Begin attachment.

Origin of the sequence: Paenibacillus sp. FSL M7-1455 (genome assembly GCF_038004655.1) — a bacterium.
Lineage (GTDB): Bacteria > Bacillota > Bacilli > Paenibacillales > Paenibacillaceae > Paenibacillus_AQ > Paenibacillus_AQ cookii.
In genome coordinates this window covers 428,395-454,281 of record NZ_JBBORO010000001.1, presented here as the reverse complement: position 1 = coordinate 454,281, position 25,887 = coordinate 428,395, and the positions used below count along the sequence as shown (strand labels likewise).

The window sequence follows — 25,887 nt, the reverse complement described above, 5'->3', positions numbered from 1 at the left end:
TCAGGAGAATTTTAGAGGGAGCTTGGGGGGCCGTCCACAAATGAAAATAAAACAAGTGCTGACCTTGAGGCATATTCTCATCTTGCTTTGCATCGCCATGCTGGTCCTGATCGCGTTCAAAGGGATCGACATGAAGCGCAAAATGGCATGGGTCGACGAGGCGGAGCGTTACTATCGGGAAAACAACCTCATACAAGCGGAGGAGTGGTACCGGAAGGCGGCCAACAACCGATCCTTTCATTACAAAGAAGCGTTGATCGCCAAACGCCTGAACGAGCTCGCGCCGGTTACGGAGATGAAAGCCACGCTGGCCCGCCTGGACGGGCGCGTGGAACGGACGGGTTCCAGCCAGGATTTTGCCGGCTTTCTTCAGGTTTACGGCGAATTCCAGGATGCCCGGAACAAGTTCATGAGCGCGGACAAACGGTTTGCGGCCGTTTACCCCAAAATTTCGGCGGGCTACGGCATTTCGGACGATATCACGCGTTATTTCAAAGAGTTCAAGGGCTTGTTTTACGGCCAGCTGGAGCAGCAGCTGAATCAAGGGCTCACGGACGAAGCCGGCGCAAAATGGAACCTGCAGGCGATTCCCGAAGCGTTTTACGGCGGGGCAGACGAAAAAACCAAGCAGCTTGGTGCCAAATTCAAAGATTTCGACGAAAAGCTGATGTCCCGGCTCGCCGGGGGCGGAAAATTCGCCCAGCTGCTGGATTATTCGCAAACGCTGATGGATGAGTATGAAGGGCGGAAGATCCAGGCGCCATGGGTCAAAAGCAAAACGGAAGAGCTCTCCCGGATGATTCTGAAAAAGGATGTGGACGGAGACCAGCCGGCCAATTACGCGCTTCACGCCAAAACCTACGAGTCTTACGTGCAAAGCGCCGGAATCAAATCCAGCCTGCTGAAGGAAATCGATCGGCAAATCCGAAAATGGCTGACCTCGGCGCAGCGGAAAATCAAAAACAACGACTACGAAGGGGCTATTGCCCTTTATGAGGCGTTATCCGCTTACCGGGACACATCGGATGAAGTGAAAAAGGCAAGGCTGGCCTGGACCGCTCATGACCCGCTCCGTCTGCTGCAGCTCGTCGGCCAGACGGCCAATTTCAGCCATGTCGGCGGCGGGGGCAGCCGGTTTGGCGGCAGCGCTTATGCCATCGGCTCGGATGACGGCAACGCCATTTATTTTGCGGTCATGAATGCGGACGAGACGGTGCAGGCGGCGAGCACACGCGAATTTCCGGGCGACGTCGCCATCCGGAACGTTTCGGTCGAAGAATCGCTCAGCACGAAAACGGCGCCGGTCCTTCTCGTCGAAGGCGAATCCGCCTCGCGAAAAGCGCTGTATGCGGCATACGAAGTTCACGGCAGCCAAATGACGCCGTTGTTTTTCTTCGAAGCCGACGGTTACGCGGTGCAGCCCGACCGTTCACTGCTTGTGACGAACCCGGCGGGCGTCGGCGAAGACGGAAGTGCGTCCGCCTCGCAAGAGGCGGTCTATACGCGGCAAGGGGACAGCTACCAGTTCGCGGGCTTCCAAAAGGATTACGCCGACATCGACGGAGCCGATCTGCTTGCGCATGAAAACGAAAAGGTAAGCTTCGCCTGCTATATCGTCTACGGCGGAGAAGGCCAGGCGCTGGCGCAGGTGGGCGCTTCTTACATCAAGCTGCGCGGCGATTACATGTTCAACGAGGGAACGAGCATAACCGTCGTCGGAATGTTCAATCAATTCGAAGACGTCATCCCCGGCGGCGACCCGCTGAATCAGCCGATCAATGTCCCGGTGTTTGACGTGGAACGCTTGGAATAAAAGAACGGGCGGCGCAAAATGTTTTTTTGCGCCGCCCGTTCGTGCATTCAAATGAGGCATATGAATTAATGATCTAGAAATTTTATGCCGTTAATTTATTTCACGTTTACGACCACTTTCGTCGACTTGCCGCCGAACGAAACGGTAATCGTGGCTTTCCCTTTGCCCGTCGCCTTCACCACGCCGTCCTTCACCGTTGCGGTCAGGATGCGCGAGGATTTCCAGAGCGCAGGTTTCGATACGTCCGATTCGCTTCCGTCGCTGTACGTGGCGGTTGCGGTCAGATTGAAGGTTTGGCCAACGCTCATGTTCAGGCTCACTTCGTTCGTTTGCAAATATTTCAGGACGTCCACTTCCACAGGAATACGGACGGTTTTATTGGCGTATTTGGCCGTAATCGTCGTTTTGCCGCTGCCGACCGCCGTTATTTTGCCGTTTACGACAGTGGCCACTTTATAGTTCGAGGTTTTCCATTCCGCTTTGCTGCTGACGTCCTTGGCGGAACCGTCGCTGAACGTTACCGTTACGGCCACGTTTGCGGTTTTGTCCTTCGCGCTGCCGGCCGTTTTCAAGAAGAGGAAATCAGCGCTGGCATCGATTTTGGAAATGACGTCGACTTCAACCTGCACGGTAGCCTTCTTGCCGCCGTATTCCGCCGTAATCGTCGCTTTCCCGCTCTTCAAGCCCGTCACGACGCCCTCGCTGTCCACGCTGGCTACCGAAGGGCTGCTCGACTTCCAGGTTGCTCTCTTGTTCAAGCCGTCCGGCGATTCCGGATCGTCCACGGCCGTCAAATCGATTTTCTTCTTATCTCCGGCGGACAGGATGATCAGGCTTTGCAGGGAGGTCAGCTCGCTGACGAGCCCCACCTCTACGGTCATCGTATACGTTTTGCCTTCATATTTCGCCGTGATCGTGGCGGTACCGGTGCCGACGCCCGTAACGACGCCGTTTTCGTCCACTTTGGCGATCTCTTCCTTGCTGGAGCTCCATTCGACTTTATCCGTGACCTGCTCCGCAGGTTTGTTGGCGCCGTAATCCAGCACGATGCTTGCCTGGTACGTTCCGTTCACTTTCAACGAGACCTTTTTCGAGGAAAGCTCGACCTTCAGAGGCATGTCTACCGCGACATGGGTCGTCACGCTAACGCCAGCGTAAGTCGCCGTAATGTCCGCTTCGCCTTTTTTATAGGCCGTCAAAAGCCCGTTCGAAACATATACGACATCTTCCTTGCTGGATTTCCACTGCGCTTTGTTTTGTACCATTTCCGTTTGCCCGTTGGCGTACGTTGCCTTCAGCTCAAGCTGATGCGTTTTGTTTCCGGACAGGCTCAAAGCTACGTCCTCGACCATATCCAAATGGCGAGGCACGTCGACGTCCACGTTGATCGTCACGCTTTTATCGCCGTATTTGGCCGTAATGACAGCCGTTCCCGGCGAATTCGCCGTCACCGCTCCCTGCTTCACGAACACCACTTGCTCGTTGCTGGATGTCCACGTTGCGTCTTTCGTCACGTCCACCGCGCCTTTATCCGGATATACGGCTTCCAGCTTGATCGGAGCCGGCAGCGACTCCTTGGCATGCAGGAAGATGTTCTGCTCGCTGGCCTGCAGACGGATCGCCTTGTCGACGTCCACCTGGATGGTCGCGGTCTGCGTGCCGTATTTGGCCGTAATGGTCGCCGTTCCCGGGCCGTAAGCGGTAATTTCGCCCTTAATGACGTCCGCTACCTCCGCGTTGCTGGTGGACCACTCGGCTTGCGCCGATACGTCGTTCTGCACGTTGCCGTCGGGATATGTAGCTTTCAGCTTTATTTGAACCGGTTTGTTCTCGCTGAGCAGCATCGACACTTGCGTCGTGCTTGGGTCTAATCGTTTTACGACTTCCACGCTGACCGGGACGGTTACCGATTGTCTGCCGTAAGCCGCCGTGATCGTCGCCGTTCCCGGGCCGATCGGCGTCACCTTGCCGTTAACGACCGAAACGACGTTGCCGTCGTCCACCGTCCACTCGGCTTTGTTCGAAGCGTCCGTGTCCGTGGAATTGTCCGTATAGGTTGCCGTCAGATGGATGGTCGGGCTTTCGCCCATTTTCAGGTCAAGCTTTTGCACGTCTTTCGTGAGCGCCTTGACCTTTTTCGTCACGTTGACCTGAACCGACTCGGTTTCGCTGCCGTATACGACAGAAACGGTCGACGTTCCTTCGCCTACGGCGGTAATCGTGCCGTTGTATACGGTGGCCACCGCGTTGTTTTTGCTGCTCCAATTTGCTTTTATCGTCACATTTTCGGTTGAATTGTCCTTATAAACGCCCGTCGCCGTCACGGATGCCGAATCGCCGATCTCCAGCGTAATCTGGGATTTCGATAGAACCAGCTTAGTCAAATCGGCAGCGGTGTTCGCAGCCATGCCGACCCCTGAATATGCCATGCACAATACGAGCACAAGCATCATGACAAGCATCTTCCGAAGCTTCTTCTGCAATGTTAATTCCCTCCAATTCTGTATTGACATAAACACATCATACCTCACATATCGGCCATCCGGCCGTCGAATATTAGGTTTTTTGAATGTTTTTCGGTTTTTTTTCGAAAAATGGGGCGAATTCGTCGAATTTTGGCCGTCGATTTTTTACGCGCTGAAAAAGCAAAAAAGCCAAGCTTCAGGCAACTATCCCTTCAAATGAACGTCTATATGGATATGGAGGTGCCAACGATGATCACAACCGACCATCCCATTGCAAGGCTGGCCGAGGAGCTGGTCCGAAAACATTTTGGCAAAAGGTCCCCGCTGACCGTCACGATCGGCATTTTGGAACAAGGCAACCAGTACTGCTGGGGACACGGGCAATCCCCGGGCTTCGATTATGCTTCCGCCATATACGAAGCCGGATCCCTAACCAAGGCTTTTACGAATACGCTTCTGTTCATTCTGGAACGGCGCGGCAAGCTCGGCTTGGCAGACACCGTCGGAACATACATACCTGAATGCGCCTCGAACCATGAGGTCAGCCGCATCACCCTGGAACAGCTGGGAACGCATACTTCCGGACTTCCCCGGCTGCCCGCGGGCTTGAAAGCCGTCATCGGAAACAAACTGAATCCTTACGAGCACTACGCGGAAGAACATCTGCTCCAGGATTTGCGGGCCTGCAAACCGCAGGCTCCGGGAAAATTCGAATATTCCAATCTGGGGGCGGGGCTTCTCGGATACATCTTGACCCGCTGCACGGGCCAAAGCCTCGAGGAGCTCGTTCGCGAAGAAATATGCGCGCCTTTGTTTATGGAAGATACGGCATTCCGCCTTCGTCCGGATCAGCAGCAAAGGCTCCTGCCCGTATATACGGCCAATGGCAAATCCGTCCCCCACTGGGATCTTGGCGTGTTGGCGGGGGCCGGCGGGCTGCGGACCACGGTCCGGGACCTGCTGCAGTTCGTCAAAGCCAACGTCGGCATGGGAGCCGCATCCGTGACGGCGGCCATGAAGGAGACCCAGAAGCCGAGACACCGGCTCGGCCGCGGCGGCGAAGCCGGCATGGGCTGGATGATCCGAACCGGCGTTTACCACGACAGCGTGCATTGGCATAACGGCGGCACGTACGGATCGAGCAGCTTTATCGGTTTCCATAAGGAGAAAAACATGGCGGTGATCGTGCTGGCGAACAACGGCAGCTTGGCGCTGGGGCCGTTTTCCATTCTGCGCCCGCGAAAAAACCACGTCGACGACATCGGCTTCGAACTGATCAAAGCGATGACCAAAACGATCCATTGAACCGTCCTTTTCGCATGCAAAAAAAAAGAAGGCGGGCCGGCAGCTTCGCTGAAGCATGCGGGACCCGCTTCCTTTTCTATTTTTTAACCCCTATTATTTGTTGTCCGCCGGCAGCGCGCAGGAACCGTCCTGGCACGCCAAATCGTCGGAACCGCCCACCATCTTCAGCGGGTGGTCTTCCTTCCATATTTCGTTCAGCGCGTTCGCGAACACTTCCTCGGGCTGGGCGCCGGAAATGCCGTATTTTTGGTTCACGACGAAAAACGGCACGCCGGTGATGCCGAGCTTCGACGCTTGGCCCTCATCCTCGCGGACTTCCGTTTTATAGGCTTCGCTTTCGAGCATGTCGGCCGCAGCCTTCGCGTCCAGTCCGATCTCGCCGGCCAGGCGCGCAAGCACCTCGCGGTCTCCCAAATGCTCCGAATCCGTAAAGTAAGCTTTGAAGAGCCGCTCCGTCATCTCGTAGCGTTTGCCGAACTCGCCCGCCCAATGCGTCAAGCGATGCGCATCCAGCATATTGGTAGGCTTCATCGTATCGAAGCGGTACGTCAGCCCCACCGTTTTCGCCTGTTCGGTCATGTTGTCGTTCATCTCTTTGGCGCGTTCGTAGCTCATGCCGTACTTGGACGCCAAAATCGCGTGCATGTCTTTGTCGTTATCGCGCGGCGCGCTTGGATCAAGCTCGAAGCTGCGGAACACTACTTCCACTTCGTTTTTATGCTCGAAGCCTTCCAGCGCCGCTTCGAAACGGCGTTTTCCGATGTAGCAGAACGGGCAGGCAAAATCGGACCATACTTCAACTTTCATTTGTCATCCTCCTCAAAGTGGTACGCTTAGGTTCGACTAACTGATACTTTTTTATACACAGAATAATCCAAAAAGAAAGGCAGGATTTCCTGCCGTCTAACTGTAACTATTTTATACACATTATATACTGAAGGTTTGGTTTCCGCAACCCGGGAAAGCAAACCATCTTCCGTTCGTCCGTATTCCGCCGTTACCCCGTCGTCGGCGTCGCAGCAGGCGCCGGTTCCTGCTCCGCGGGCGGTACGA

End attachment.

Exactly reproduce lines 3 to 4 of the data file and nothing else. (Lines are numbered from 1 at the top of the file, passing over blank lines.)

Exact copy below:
In genome coordinates this window covers 428,395-454,281 of record NZ_JBBORO010000001.1, presented here as the reverse complement: position 1 = coordinate 454,281, position 25,887 = coordinate 428,395, and the positions used below count along the sequence as shown (strand labels likewise).

The window sequence follows — 25,887 nt, the reverse complement described above, 5'->3', positions numbered from 1 at the left end: